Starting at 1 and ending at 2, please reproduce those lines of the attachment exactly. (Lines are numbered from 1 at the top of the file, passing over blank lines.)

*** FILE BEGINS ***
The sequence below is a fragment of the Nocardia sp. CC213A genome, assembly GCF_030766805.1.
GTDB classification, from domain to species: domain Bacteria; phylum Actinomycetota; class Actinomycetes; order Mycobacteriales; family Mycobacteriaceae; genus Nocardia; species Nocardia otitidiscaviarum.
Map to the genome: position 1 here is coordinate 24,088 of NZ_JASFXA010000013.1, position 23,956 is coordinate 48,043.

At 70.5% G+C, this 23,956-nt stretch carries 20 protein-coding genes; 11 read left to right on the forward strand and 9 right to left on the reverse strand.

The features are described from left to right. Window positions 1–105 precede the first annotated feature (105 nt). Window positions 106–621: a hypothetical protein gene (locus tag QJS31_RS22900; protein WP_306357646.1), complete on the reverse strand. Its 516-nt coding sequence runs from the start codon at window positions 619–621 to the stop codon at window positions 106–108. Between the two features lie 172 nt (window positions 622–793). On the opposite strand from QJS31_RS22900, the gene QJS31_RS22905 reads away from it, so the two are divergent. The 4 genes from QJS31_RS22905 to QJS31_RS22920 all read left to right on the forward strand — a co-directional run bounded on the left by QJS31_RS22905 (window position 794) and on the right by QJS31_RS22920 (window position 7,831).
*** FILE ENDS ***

The sequence below is a fragment of the Nocardia sp. CC213A genome, assembly GCF_030766805.1.
GTDB classification, from domain to species: domain Bacteria; phylum Actinomycetota; class Actinomycetes; order Mycobacteriales; family Mycobacteriaceae; genus Nocardia; species Nocardia otitidiscaviarum.